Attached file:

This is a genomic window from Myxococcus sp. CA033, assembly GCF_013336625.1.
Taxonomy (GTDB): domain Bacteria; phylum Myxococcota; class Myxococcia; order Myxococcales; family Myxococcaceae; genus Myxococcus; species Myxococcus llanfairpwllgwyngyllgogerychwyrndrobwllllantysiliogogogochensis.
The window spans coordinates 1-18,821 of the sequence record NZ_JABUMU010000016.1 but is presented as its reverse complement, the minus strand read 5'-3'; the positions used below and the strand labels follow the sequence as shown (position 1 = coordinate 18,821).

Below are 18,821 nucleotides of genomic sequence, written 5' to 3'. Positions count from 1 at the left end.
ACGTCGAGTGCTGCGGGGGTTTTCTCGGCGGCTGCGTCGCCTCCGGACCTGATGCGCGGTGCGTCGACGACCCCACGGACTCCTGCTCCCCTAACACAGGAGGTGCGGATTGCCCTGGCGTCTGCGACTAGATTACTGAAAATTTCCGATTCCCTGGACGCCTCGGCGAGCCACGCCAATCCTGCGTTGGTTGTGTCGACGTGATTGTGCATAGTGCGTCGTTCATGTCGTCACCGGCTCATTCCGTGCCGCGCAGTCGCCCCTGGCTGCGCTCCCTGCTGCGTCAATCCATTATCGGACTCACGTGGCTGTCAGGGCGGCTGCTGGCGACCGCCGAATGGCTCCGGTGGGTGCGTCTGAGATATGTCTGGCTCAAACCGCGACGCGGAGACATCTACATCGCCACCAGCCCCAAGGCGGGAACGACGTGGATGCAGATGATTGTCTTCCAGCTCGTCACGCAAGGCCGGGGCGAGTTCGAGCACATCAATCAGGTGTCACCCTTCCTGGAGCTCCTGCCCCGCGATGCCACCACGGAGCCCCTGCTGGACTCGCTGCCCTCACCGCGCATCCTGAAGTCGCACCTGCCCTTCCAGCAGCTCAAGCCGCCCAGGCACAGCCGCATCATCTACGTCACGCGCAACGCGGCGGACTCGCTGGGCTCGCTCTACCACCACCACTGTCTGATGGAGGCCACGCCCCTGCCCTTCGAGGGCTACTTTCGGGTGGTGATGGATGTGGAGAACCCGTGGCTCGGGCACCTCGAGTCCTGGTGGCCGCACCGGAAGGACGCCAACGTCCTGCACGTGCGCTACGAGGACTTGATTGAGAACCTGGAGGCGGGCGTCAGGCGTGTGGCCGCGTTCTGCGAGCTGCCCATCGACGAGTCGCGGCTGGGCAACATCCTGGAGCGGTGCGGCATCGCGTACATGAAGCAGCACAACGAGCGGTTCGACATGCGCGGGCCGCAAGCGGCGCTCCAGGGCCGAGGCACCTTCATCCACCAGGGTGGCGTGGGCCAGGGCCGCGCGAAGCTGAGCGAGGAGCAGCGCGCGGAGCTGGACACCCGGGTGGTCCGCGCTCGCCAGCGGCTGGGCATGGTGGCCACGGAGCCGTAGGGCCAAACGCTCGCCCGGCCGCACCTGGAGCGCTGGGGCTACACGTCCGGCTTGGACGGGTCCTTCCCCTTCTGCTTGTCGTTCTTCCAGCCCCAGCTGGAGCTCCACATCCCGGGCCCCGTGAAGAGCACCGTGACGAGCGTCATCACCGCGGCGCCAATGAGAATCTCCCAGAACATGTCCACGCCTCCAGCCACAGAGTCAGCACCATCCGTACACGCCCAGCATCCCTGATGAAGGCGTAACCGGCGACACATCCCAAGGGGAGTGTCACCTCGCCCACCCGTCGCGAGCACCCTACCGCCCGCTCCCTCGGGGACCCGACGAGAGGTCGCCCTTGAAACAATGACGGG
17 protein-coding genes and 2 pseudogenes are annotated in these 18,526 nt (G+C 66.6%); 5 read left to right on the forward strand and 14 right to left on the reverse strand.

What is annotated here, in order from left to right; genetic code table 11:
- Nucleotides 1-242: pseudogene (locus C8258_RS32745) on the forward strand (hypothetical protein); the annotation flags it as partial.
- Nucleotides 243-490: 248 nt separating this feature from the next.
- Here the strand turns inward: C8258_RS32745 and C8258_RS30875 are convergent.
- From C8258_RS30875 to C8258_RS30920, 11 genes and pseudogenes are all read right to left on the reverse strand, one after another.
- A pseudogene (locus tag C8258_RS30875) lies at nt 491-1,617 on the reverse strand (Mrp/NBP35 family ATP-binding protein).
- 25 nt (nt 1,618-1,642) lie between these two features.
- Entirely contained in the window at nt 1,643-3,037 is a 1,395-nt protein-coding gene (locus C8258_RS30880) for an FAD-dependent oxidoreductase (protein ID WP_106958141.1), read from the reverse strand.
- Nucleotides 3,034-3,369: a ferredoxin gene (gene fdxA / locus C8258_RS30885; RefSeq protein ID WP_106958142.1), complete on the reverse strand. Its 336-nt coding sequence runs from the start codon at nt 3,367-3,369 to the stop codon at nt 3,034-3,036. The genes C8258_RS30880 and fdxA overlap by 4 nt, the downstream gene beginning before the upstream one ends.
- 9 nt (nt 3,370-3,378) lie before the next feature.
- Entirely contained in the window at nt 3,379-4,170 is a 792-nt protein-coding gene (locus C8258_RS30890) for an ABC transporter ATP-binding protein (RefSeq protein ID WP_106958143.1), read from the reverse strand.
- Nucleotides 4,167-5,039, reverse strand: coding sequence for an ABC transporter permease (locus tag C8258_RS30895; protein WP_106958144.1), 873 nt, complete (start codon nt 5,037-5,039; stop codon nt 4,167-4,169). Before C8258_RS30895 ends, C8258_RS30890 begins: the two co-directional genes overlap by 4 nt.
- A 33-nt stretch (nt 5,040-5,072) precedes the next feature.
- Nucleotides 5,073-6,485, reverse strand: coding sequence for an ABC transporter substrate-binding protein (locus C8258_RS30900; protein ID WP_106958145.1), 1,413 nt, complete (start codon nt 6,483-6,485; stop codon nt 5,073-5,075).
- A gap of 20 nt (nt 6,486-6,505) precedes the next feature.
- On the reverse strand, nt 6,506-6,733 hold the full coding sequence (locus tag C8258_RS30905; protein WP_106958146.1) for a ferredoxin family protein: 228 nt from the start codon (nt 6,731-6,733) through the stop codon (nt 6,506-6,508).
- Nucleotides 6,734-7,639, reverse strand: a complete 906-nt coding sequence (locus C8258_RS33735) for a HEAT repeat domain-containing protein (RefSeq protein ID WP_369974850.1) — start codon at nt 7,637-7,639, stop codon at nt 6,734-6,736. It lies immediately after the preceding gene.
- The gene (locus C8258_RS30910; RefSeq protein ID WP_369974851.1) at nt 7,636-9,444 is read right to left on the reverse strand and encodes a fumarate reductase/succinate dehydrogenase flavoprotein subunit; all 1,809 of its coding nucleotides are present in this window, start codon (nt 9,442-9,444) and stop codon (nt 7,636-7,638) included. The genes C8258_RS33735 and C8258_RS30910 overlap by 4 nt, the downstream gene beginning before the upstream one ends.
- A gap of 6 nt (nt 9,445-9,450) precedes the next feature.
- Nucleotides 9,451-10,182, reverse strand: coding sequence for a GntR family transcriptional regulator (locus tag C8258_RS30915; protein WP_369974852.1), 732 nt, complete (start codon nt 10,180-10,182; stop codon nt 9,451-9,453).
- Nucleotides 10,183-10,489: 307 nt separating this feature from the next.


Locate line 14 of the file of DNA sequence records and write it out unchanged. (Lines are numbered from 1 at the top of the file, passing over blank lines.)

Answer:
- Entirely contained in the window at nt 1,643-3,037 is a 1,395-nt protein-coding gene (locus C8258_RS30880) for an FAD-dependent oxidoreductase (protein ID WP_106958141.1), read from the reverse strand.